European Wild Pansy, Fer à Cheval, Field Pansy, Hearts Ease, Heartsease, Herbes Grasses, Johnny-Jump-Up, Ladies' Delight, Pansy, Pensee Sauvage, Pensée Sauvage, Persicaire Pied Rouge, Pied Rouge, Renouée Persicaire, Viola, Viola tricolor, Violae Tricoloris Herba, Wild Pansy.


Overview Information

Heart's ease is a plant. The parts that grow above the ground are used to make medicine.

Heart's ease is used for speeding up metabolism, soothing sore throat, reducing whooping cough symptoms, and treating constipation.

Some people apply heart's ease directly to the skin for dry skin and other skin conditions including dandruff, warts, acne, rash, eczema, and impetigo.

Store heart's ease in a well-sealed container and away from light.

How does it work?

Heart's ease might decrease swelling (inflammation) and might act like an antioxidant.


Uses & Effectiveness?

Insufficient Evidence for

More evidence is needed to rate the effectiveness of heart’s ease for these uses.

Side Effects

Side Effects & Safety

Heart's ease is POSSIBLY SAFE for most people when taken appropriately by mouth or applied to the skin.

Special Precautions & Warnings:

Pregnancy and breast-feeding: Not enough is known about the use of heart’s ease during pregnancy and breast-feeding. Stay on the safe side and avoid use.



We currently have no information for HEART'S EASE Interactions.



The appropriate dose of heart's ease depends on several factors such as the user's age, health, and several other conditions. At this time there is not enough scientific information to determine an appropriate range of doses for heart's ease. Keep in mind that natural products are not always necessarily safe and dosages can be important. Be sure to follow relevant directions on product labels and consult your pharmacist or physician or other healthcare professional before using.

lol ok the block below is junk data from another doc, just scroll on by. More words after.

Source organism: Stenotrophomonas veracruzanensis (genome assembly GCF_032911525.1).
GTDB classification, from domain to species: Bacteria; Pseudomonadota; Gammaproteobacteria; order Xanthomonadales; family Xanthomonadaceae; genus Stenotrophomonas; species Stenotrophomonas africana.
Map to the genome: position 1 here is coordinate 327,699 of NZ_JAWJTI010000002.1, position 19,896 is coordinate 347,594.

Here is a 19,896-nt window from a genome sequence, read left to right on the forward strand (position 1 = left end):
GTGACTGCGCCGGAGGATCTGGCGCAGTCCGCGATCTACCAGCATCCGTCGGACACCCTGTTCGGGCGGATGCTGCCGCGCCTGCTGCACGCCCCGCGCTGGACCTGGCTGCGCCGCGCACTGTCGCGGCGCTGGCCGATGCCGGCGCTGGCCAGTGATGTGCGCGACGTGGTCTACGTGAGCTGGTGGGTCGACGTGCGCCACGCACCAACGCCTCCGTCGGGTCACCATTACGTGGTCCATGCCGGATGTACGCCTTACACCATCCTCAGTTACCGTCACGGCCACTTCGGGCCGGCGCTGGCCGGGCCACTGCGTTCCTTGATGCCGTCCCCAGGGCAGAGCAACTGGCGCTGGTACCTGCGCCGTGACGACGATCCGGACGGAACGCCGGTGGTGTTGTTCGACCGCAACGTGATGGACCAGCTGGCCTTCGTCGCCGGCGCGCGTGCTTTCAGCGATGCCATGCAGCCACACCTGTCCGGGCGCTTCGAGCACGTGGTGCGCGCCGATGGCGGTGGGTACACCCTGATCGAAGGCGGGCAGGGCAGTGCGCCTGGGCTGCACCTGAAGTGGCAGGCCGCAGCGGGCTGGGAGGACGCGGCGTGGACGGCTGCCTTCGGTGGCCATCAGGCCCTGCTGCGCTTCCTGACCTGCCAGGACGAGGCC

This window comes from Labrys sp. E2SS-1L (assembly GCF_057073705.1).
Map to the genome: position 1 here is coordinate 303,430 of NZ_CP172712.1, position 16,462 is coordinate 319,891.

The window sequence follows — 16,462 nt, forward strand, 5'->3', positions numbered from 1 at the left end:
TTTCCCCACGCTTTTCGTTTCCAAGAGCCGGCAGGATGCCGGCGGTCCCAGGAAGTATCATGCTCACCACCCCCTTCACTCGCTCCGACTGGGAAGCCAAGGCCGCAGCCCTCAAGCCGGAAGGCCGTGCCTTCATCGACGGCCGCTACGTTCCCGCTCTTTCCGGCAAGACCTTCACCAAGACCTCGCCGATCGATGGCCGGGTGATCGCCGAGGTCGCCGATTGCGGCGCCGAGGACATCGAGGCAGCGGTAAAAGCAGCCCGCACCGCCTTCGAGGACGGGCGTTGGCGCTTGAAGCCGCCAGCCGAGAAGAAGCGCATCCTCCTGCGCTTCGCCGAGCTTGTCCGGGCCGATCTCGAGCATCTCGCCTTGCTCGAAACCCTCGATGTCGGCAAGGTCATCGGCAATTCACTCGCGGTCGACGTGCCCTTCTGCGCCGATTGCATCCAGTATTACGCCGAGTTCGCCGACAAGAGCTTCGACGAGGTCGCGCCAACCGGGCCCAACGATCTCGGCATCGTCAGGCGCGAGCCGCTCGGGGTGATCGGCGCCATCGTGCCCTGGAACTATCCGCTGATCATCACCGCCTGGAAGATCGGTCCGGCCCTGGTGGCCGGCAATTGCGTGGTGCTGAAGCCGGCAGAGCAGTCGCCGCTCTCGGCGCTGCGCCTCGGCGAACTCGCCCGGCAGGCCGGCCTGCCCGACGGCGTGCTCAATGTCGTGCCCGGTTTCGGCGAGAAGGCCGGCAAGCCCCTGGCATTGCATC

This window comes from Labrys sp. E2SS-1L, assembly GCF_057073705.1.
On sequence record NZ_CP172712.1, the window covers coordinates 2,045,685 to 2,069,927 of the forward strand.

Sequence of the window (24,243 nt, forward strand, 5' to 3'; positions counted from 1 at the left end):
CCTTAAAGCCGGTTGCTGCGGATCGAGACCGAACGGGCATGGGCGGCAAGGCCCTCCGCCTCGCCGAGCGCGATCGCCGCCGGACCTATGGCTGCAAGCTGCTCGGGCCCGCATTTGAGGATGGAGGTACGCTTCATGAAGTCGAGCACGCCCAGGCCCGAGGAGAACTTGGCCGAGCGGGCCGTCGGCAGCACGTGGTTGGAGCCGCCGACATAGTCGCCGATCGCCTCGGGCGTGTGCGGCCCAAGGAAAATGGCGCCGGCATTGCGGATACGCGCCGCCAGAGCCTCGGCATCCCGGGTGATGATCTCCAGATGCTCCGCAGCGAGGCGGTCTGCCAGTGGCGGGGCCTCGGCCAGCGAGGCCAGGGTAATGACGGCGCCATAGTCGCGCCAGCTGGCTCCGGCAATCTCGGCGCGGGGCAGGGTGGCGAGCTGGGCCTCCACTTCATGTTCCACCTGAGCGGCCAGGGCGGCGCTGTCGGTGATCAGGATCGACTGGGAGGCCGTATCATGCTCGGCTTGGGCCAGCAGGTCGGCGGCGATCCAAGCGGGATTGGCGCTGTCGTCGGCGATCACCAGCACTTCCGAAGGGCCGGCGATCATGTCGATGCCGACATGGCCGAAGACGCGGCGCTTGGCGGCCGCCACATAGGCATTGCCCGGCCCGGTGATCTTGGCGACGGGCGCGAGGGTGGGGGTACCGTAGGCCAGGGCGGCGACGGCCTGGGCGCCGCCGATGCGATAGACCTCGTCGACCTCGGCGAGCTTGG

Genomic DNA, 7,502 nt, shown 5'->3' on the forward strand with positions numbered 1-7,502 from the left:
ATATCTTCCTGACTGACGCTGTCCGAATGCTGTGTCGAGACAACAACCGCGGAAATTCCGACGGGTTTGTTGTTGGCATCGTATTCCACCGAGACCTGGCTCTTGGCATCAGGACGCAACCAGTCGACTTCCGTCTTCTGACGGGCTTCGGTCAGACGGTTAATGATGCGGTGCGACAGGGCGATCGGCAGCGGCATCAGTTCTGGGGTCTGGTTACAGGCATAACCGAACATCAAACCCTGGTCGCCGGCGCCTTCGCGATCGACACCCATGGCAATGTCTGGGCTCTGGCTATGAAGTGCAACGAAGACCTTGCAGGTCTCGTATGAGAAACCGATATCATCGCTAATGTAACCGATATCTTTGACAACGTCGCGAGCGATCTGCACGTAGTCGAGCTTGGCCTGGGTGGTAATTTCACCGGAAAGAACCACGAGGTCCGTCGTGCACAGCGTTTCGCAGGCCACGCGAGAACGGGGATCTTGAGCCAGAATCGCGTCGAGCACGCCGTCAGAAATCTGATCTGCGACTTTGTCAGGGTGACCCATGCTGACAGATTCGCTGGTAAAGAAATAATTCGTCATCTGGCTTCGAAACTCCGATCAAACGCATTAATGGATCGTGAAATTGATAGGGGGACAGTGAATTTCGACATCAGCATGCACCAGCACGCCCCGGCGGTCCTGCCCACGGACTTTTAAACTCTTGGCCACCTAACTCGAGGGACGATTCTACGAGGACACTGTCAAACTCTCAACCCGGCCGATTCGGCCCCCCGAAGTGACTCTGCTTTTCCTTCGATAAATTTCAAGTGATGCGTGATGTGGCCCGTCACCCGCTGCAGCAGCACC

View References


  • Franz, G. [Studies on the mucopolysaccharides of Tussilago farfara L., Symphytum officinalis L., Borago officinalis L. and Viola tricolor L]. Planta Med 1969;17(3):217-220. View abstract.
  • Gran, L., Sandberg, F., and Sletten, K. Oldenlandia affinis (R&S) DC. A plant containing uteroactive peptides used in African traditional medicine. J Ethnopharmacol. 2000;70(3):197-203. View abstract.
  • Rimkiene, S., Ragazinskiene, O., and Savickiene, N. The cumulation of Wild pansy (Viola tricolor L.) accessions: the possibility of species preservation and usage in medicine. Medicina (Kaunas.) 2003;39(4):411-416. View abstract.
  • Svangard, E., Goransson, U., Hocaoglu, Z., Gullbo, J., Larsson, R., Claeson, P., and Bohlin, L. Cytotoxic cyclotides from Viola tricolor. J.Nat.Prod. 2004;67(2):144-147. View abstract.
  • Witkowska-Banaszczak, E., Bylka, W., Matlawska, I., Goslinska, O., and Muszynski, Z. Antimicrobial activity of Viola tricolor herb. Fitoterapia 2005;76(5):458-461. View abstract.
  • Behmanesh Y, Abdollahi M. Hemolysis after consumption of Viola tricolor. WHO Drug Inf (Iran) 2002;16:15-16.

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CONDITIONS OF USE AND IMPORTANT INFORMATION: This information is meant to supplement, not replace advice from your doctor or healthcare provider and is not meant to cover all possible uses, precautions, interactions or adverse effects. This information may not fit your specific health circumstances. Never delay or disregard seeking professional medical advice from your doctor or other qualified health care provider because of something you have read on WebMD. You should always speak with your doctor or health care professional before you start, stop, or change any prescribed part of your health care plan or treatment and to determine what course of therapy is right for you.

This copyrighted material is provided by Natural Medicines Comprehensive Database Consumer Version. Information from this source is evidence-based and objective, and without commercial influence. For professional medical information on natural medicines, see Natural Medicines Comprehensive Database Professional Version.
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